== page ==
Who protects the general public at large? Is the H1N1 situation a healthcare Katrina in the making?

Maybe the people in the Survivalist movement are on to something. Is it any wonder that there are people in America stocking up on guns, ammo, food, water, medicine, generators, batteries, etc. What will you do when you can't use your laptop, iPhone, or Blackberry, loool?

President Obama has declared a national emergency for the H1N1 flu crisis. It is supposed to help cut the red tape. Oh yea, right.

Concerning the conspiracy theories about the vaccine, I know of one way President Obama can help.

Remember when he and his wife went to Kenya before he was running for president? Remember how he and his wife got tested for HIV, right in front of the people, and with media cameras covering the event?

Why doesn't he have his little girls get the vaccine and cover it the same way? I think it would help the American people and those everywhere else feel better about getting their kids vaccinated.

One thing I'm doing while I'm waiting for my vaccine? I'm changing doctors!

Go Yankees!

Wednesday, October 21, 2009

Second Islamic Writers Alliance (IWA) Anthology Now Available for Sale!

Muslim Writers Publishing (MWP) and the Islamic Writers Alliance are proud to announce the release for sale of our second anthology, Many Voices, One Faith II - Islamic Fiction Stories.

Yours truly has two short stories published in this anthology, Alhamdulillah!

Book Description:
Today's world is indeed a global village. The wonders of technology in communication and travel have cut through the distant miles which used to separate us from one another. Many Voices, One Faith II - Islamic Fiction Stories is a literary example of the small world we are all a part of, showcasing the talents of the Islamic Writers Alliance membership which reach around the globe in their respective residences and origins. From the cover design of one of the beautiful names of Allah, beautiful and original interior illustrations, and the unique story-telling talent of the authors, their original stories combine the diversity and flavor of their backgrounds. You will find almost every region of the world exemplified in these wonderful Islamic fiction stories which skillfully and creatively present the importance of Islam in our daily lives. Many Voices, One Faith II - Islamic Fiction Stories is an enjoyable, entertaining, and enlightening read for non-Muslims as well as Muslims. Many Voices, One Faith II - Islamic Fiction Stories is the ultimate in the variety of selections written by some of the best Islamic Fiction authors in today's fiction book markets. Read. Enjoy. Benefit.

Pages: 236
Format: 6 x 9 paperback
ISBN: 978-0-9819770-1-0
Reading Levels: Teen and Adult
List Price: $12.95

The anthology will be listed at popular online retail stores in about a week. If you want to order now please do so by sending the following information to this email address: Be sure you include the following mailing information: Your mailing name, mailing address (street/city/state/zip code) and phone # and number of copies you would like to order. You will be notified by email of the total cost including shipping fee. You can then advise if you will pay using USD check or payment through PayPal by sending payment to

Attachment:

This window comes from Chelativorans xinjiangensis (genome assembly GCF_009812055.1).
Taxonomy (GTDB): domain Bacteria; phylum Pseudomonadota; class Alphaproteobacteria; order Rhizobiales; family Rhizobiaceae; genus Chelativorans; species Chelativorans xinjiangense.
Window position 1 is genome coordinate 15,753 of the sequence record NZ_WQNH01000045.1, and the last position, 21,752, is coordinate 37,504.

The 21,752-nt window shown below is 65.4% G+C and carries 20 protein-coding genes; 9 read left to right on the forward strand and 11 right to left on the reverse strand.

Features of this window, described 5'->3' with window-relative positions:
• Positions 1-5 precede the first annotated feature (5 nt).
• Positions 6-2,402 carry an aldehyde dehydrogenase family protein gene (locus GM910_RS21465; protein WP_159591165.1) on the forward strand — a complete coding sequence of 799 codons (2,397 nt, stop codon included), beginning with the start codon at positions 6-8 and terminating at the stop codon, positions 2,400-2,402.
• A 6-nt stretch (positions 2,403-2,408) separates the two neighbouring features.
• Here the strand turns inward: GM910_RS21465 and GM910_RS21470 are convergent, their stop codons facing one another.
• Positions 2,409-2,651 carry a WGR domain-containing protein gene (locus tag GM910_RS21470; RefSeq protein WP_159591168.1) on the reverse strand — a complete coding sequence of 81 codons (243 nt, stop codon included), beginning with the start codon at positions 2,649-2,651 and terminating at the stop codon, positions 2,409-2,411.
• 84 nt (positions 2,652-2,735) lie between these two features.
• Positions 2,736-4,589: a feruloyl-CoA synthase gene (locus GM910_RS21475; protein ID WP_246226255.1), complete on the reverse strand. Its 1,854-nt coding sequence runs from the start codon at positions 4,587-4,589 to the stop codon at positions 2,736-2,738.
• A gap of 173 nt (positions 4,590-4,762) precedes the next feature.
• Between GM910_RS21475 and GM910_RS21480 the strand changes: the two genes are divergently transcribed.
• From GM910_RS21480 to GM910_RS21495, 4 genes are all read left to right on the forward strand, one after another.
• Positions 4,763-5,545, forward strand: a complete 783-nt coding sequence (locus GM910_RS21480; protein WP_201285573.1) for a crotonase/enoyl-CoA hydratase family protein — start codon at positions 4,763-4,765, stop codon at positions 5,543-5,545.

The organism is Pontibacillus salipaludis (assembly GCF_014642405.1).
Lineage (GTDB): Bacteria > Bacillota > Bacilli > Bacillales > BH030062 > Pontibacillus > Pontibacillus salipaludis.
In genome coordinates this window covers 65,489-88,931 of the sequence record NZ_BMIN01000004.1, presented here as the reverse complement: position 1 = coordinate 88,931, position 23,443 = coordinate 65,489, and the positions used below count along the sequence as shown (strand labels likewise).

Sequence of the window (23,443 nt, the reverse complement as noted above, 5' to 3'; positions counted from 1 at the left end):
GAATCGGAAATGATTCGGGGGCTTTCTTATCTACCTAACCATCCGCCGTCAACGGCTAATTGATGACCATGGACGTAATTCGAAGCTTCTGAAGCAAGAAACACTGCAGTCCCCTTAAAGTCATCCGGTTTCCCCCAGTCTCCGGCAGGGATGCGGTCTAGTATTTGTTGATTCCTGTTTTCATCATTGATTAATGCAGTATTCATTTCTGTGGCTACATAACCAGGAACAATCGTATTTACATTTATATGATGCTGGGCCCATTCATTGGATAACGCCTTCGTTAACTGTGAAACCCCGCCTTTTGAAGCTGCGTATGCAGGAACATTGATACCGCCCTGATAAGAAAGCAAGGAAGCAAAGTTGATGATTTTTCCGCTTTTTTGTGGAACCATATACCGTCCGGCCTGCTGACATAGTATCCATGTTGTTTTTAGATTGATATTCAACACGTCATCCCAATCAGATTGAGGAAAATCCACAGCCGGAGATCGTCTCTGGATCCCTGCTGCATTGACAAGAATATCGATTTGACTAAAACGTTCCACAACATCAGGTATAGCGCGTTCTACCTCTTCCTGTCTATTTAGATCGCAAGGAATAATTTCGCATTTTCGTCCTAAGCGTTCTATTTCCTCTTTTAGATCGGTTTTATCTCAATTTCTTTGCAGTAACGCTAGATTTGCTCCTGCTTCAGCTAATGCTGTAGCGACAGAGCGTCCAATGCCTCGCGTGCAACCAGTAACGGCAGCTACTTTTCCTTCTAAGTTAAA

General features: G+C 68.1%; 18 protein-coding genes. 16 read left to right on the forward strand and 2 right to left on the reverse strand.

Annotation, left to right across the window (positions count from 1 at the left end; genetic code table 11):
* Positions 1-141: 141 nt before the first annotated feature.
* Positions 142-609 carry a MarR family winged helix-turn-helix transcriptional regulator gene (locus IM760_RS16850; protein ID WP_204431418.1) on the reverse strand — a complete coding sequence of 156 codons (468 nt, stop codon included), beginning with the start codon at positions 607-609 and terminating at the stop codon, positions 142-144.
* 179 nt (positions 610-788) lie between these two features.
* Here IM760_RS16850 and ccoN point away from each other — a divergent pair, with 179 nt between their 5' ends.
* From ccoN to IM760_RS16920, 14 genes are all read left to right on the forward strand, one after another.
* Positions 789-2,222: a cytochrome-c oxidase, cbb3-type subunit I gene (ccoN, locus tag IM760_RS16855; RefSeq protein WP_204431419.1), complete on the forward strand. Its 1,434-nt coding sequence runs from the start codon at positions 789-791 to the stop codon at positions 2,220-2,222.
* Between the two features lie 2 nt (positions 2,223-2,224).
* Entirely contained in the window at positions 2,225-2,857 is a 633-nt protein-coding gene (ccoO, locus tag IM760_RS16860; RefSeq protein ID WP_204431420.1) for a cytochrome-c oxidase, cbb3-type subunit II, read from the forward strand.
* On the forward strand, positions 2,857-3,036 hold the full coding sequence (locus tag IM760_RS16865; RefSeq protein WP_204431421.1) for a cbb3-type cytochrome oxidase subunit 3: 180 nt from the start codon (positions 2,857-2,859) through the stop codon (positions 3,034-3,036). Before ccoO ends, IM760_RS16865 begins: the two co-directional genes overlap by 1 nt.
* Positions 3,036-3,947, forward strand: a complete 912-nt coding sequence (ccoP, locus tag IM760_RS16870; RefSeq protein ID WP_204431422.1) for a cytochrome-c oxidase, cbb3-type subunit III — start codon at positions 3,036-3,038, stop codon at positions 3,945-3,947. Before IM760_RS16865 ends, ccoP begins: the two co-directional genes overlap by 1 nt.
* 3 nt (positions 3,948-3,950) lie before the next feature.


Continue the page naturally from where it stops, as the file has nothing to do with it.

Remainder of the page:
You can also order from me in about a week, Insha Allah!

I'm so psyched!

Wednesday, October 14, 2009

Abu Sinan and His Family Need Help!

This is a photo of Sinan. He is the son of our fellow blogger and Muslim brother, Abu Sinan.

Little Sinan lives with Autism and the family needs help to provide therapy for him.

Please go here to read about Sinan and help if you can.

May Allah (swt) reward you if you can help. No amount is too small.

Tuesday, October 13, 2009

Fighting Poverty with Shirk?

I received the following press release from ISNA today. Sounds like a nice thing ... until you read the "interfaith prayer" closely. See for yourself and read my feedback at the end:


National Faith Leaders Offer Interfaith Prayer in Effort to Create Good Jobs, Green Jobs for Nation’s Poor

Source: ISNA (Washington, DC – October 13, 2009) Four national faith leaders representing Jews, Christians and Muslims have united to offer a new interfaith prayer calling for the creation of new, sustainable and green job opportunities for the poor.

Written by Rabbi Steve Gutow, president of the Jewish Council for Public Affairs (JCPA); Rev. Larry Snyder, president and CEO of Catholic Charities USA (CCUSA); Rev. Dr. Michael Kinnamon, general secretary of the National Council of Churches in Christ in the USA; and Dr. Sayyid Syeed, national director for the Islamic Society of North America’s Office for Interfaith and Community Alliances, the new prayer will be offered at public events across the country during the Fighting Poverty with Faith: Good Jobs, Green Jobs mobilization effort, including a special reading by the prayer’s authors at the Fighting Poverty with Faith’s concluding event in Washington on October 21.

Held this year between October 14 and 21, the Fighting Poverty with Faith mobilization will organize members from 34 national faith organizations at public events across the country to encourage government officials to fight poverty by ensuring equal opportunities for training and employment for the nation’s most vulnerable while working to usher in a new green economy.

The religious leaders’ prayer reads:

Merciful and compassionate God, Divine Architect, Your people and your planet call to you, for both are suffering.
So many of your children cry out for shelter, food, and meaningful work. Make us partners, we pray, in your work of caring for all in need.